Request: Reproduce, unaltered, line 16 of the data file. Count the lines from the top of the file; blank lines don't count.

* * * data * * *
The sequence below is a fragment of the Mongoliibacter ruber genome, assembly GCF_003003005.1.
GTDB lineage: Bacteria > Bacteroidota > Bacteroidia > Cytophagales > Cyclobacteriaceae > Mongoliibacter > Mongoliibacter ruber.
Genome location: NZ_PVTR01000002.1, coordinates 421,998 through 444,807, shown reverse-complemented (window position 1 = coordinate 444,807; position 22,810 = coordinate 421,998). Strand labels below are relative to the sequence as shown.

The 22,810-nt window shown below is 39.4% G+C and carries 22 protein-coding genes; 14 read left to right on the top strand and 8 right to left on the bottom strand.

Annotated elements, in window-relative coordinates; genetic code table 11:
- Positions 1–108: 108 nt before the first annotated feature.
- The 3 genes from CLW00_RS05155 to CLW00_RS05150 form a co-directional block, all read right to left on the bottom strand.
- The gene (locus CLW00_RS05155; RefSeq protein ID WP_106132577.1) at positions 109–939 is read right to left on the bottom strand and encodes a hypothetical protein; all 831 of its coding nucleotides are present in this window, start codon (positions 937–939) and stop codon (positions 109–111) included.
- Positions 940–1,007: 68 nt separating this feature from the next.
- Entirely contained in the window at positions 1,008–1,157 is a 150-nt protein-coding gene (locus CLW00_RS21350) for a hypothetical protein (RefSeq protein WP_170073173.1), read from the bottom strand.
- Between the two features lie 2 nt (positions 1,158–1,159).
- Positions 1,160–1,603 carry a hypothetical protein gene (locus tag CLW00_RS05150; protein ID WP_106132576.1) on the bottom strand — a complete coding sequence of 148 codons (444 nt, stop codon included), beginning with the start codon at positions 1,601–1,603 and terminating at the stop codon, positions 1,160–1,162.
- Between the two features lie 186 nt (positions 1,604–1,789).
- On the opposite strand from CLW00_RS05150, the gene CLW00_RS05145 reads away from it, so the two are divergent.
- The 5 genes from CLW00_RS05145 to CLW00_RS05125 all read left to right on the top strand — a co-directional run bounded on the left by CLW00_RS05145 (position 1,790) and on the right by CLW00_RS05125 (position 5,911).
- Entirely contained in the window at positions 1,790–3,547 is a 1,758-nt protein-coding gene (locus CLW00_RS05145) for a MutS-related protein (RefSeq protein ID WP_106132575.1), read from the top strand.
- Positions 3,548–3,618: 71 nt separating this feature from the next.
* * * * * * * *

- Entirely contained in the window at positions 1,790–3,547 is a 1,758-nt protein-coding gene (locus CLW00_RS05145) for a MutS-related protein (RefSeq protein ID WP_106132575.1), read from the top strand.